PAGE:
HISTORY OF CHEMISTRY: Henry Cavendish (1731-1810).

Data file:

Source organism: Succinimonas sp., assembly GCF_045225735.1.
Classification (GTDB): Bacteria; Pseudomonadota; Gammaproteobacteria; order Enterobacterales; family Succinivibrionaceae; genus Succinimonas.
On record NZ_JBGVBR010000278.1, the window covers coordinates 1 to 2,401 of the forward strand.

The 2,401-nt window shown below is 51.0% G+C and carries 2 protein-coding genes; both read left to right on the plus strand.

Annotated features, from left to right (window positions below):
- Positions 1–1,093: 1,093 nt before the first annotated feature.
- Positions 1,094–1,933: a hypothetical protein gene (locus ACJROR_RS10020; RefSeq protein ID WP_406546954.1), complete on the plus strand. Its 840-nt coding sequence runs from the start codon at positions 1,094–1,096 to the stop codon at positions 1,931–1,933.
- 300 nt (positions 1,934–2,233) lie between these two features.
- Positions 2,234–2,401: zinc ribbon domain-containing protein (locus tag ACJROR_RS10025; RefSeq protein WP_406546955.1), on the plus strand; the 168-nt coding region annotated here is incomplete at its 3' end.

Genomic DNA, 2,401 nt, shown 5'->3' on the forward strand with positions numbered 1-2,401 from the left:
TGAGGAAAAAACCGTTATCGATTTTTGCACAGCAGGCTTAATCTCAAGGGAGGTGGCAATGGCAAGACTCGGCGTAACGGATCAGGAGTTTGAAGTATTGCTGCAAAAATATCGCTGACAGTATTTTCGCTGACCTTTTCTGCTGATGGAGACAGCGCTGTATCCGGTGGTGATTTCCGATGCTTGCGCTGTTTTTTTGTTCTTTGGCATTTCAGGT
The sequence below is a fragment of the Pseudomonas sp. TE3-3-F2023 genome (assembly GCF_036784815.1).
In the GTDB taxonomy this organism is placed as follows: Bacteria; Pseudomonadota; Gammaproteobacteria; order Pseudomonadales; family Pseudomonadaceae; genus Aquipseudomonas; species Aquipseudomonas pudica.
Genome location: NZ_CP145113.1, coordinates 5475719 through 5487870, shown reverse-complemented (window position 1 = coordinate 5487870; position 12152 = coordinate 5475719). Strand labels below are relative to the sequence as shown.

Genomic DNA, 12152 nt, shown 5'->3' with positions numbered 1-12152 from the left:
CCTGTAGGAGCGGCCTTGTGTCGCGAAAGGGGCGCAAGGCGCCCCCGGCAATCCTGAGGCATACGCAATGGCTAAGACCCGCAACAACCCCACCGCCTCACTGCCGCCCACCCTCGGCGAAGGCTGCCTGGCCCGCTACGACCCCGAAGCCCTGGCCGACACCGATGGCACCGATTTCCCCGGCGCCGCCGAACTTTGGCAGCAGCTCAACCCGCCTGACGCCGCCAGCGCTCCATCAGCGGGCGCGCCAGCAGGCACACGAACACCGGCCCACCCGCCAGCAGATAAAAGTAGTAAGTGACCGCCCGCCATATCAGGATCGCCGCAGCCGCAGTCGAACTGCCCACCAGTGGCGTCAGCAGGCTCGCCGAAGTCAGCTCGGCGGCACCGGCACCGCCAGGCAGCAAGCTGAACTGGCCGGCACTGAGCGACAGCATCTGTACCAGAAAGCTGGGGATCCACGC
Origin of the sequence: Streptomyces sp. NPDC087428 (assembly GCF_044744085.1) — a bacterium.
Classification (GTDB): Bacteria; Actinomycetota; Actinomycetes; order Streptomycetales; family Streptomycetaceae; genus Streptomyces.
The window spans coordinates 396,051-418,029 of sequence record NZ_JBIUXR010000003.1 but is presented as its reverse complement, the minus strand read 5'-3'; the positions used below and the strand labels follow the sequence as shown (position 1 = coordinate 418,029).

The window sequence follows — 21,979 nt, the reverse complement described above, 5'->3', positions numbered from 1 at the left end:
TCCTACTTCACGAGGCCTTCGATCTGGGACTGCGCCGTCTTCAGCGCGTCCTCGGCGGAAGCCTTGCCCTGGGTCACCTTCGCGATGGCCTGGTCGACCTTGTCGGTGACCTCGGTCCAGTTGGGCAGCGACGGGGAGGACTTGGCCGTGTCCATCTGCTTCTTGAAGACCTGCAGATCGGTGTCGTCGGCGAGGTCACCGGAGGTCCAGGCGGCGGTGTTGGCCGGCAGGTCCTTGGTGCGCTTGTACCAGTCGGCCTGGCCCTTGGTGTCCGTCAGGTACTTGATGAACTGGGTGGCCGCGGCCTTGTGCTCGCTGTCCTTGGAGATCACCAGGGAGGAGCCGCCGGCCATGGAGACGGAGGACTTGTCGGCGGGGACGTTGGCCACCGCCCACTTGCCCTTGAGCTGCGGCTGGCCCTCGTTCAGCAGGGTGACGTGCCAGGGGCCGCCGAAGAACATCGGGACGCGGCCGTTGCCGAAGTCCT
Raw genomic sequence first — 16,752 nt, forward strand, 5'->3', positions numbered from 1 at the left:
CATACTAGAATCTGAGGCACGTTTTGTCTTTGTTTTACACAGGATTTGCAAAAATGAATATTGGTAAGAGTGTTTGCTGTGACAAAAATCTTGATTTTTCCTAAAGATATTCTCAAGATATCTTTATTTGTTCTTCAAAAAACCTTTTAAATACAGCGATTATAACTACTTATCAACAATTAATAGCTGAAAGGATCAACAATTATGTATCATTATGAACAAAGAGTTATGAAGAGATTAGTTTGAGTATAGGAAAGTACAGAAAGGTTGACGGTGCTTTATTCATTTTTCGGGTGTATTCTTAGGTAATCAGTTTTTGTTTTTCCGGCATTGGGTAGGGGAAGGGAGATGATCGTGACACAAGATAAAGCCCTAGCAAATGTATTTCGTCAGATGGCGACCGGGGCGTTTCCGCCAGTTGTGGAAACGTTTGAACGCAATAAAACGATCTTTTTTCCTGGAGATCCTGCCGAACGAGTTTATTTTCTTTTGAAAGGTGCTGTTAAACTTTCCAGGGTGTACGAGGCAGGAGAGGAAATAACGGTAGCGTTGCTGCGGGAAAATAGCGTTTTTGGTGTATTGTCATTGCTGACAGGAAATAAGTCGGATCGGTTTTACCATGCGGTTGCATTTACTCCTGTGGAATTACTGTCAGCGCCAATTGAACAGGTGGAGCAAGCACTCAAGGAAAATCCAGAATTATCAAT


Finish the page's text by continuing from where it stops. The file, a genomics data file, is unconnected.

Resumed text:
Henry Cavendish (1731-1810), who, like Priestley, was of the phlogistic school, contributed by his discoveries and carefully conducted investigations, especially as regards gases, scarcely less than that experimenter to the advance in chemical knowledge which before the beginning of the 19th century effected the subversion of the Stahlian philosophy. To hum chemists are indebted for the invention of the pneumatic trough, and to him is due the first recognition of the importance of determining the specific gravities of the various gases. He established the radical difference between hydrogen and nitrogen, and discovered in 1781 that hydrogen and dephlogisticated air (oxygen), when exploded in a close vessel in proportions sufficient almost entirely to phlogisticate the burnt air, produced pure water; and that water was also formed when a mixture of common air and inflammable air was exploded, a reduction of one-fifth of the bulk of the former air being then observable. According to Cavendish, water consisted of phlogiston and dephlogisticated air; inflammable air, or phlogiston and water; the action of dephlogisticated upon inflammable air when exploded with it was to unite with its phlogiston to form water, and consequently to set free the water of the inflammable air; thus both airs became water. -- (Trans. Roy. Soc., 1784 and 1785). Lavoisier had shown in 1770 the incorrectness of the notion prevalent among chemists that water by continued boiling and redistillation could be transformed into an earth. Cavendishs discovery deprived it of the rank of an element, to which, according to the vague Aristotelian doctrines of the time, it was entitled, and thus prepared the way for the acceptation of correct and definite views concerning the elementary bodies. Lavoisier, availing himself of the facts ascertained by Cavendish, taught that oxygen, the so-called dephlogisticated air, was an element, and that combined with it was imponderable caloric; inflammable air, or hydrogen, as he termed it, was another element, which had the power of disengaging from caloric a weight equal to its own of oxygen, with which it united to form water. The new doctrine did not, however, meet with very ready acceptance from the phlogistians. "It is inconceivable," writes one of them, "how water, which is absolutely incombustible, should have so combustible a body as inflammable gas is for one of its component parts; whereas, by admitting pure air in its whole substance to be one of the component parts of water, and the other to consist of the base only of inflammable gas, which being burnt by the passage of the electric spark through it, its phlogiston is converted into light and heat, the whole doctrine of the generation of water becomes plain and easy." (Hopson, Chemistry, 1789.)
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